Practical lighting design must take into account the gradual decrease in light levels from each lamp owing to lamp aging, lamp burnout, and dirt accumulation on fixture and lamp surfaces. Empirically-established depreciation factors are listed in lighting design handbooks.
Prior to the 1960s, the concept of illumination in architecture was not considered to be important by many architects or consulting engineers. This changed with the formation of the International Association of Lighting Designers (IALD) in 1969, the current mission of which is "to serve the IALD worldwide membership by promoting the visible success of its members in practicing lighting design." This created a new attitude towards the profession and raised the profile of architectural lighting design, one of the principal goals of the organization.
The European Lighting Designers' Association (ELDA, later ELDA+) was formed in 1993; in 2007, ELDA changed its name to the Professional Lighting Designers Association (PLDA). These two organizations are the main authorities regarding lighting design in architecture.
The Illuminating Engineering Society of North America (IESNA) seeks to improve the lighted environment by bringing together those with lighting knowledge and by translating that knowledge into actions that benefit the public.
The National Council on Qualifications for the Lighting Professions (NCQLP) is a non-profit organization founded in 1991 to serve and protect the well-being of the public through effective and efficient lighting practice. Through a peer-review process, the NCQLP establishes the education, experience and examination requirements for baseline certification across the lighting professions. The NCQLP has established a certification process by which practitioners in lighting and related fields, through testing, demonstrate their knowledge and experience across the lighting professions. Those who successfully complete the NCQLP Lighting Certification Examination are entitled to use the appellation, LC (Lighting Certified), after their name for professional purposes.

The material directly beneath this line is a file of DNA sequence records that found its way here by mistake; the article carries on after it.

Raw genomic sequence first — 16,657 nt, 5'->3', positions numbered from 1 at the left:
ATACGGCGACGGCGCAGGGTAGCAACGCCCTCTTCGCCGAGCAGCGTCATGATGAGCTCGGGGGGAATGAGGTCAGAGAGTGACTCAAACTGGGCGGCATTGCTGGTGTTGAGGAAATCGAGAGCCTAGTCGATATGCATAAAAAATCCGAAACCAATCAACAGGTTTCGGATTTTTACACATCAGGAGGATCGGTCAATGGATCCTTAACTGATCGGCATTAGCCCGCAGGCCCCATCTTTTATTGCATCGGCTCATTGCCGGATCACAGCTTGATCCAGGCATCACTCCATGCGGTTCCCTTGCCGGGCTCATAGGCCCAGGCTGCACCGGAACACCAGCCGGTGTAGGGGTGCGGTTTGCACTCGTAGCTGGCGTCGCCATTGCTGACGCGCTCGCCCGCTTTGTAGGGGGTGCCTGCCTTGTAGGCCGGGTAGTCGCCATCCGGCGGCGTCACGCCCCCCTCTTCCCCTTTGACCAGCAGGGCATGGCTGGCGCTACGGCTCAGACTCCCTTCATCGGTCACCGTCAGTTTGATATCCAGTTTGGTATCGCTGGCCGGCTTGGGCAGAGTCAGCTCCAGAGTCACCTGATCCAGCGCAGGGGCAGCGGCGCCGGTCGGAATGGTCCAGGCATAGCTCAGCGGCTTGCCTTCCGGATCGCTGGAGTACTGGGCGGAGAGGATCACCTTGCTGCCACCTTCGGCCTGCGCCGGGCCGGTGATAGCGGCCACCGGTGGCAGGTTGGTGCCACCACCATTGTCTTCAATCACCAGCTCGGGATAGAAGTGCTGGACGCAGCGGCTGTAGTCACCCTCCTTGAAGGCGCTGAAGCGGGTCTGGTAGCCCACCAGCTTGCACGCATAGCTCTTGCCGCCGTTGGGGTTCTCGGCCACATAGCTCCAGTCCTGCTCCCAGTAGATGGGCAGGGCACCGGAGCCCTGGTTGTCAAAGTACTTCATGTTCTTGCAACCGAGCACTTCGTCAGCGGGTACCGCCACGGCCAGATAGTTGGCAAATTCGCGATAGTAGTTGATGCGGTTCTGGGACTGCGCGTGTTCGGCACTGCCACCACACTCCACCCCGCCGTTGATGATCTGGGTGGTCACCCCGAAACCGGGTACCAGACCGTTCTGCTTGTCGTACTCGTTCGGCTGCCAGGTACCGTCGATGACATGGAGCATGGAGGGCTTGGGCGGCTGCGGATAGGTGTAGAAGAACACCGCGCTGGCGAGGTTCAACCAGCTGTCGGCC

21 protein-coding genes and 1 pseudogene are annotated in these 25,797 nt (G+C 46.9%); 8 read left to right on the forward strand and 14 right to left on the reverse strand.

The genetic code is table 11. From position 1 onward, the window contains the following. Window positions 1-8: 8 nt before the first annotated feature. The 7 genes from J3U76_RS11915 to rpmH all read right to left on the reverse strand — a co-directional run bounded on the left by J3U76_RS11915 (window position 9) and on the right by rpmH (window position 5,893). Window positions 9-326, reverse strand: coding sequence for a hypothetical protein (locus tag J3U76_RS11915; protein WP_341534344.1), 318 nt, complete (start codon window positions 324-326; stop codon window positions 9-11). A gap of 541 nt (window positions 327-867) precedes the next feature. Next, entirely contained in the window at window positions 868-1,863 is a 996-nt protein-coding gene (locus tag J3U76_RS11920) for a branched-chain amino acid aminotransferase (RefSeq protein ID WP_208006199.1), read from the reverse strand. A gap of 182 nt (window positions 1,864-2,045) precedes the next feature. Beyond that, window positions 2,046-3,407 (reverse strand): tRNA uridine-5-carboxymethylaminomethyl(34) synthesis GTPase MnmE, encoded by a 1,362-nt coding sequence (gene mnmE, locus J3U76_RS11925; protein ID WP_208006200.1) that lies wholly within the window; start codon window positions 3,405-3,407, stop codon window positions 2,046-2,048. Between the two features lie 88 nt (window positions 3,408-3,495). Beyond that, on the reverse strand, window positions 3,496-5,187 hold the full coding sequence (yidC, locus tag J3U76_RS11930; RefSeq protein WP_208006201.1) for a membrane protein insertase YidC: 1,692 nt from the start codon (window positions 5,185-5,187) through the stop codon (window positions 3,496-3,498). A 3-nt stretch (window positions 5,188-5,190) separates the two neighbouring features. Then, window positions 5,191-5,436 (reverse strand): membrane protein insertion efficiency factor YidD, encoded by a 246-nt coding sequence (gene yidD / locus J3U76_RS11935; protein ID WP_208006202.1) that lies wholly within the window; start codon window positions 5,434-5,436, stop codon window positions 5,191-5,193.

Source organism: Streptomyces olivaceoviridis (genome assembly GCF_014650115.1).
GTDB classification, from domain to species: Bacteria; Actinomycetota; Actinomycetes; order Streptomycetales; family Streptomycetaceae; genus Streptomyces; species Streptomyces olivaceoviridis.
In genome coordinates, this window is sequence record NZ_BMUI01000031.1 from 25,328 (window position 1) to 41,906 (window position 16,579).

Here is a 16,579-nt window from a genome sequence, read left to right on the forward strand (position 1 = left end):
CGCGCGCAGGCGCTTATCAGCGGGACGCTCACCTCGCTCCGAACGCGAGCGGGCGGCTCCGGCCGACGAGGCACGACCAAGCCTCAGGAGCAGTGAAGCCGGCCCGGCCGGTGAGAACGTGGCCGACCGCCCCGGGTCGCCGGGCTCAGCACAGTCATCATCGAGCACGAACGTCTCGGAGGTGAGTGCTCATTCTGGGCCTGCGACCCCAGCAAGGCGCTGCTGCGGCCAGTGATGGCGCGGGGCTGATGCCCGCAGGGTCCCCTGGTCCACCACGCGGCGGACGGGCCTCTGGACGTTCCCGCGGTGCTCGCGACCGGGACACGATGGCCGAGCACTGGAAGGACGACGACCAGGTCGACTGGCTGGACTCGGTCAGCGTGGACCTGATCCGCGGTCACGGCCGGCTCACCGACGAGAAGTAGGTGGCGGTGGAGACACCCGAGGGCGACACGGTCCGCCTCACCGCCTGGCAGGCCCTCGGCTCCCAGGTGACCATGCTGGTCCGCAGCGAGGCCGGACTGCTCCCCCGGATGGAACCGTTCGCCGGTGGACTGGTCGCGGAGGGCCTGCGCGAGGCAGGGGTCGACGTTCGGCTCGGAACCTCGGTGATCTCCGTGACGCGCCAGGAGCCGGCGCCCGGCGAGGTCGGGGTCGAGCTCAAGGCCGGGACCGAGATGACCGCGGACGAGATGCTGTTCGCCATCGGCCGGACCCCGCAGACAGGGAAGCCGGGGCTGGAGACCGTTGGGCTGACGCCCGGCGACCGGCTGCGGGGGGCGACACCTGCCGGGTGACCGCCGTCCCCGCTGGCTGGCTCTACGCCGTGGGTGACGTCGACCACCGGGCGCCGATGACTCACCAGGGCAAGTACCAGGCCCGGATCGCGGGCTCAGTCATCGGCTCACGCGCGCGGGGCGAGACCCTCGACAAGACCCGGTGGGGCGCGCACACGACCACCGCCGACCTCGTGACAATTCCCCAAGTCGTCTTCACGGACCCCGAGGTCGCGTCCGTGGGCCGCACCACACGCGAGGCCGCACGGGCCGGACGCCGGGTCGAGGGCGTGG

The International Commission on Illumination (CIE) is an organization "devoted to international cooperation and exchange of information among its member countries on all matters relating to the science and art of lighting." CIE works globally to develop and publish lighting design standardization and best-practice documents.
The Professional Lighting & Sound Association (PLASA) represents the interests of many lighting designers and manufacturers, several of which are involved in the Architectural lighting market. PLASA is UK orientated, but does represent companies on a European and International level.
There are many more nationally-based organizations such as the Schweizerische Licht Gesellschaft (SLG) in Switzerland, the Association des Concepteurs Lumière et Éclairagistes (ACE) in France, the Hellenic Illumination Committee (HIC) in Greece and the Associazione Professionisti dell'Illuminazione (APIL) in Italy.
Architectural Lighting Design Media
With the increase in global focus on green design and energy codes, lighting design and its role in sustainability have become more well known, resulting in a number of lighting-specific trade publications and an increase in coverage in architectural publications.
The following are publications specific to lighting design, covering the global-nature of the industry:
- (Aust) Lighting (IES print publication)
- (Aust) Illumni (online magazine)
- (ESP) Lightecture
- (Ger) illuminator
- (Rus) Illuminator
- (Slov) Enlighter
- (UK) Mondo Arc (print publication)
- (UK) LUX Magazine
- (UK) Lighting
- (US) Architectural Lighting (AL - print publication)
- (US) LD+A (Lighting Design + Application), published by the IESNA
- (US) Illuminate
- Professional Lighting Design Magazine, official publication of PLDA (published in English, German, Turkish and Chinese)
Notable architectural lighting designers
- Louis Poulsen (Legend)
- James Turrell Light Artist
- Claude Engle
- Ray Grenald, FAIA, FIALD
- Rogier van der Heide, IALD
- Motoko Ishii
- Shiu-Kay Kan
- Kaoru Mende
- Maurizio Rossi, IALD
- Jonathan Speirs, FIALD, Speirs and Major Associates
- George Sexton
- Mark Sutton Vane
- Steensen Varming
- Architecture of the night
- Daylight factor
- Light art
- Light pollution
- light+building trade fair
- Lighting control systems for a buildings or residences.
- Lighting for the elderly
- List of Lighting Design Software
- Lumen method
- Seasonal affective disorder (SAD) (winter depression)
- Lighting design glossary
- International Association of Lighting Designers
- Luceonline.it the cultural portal of light and new technologies
- Association des concepteurs Lumière et Eclairagistes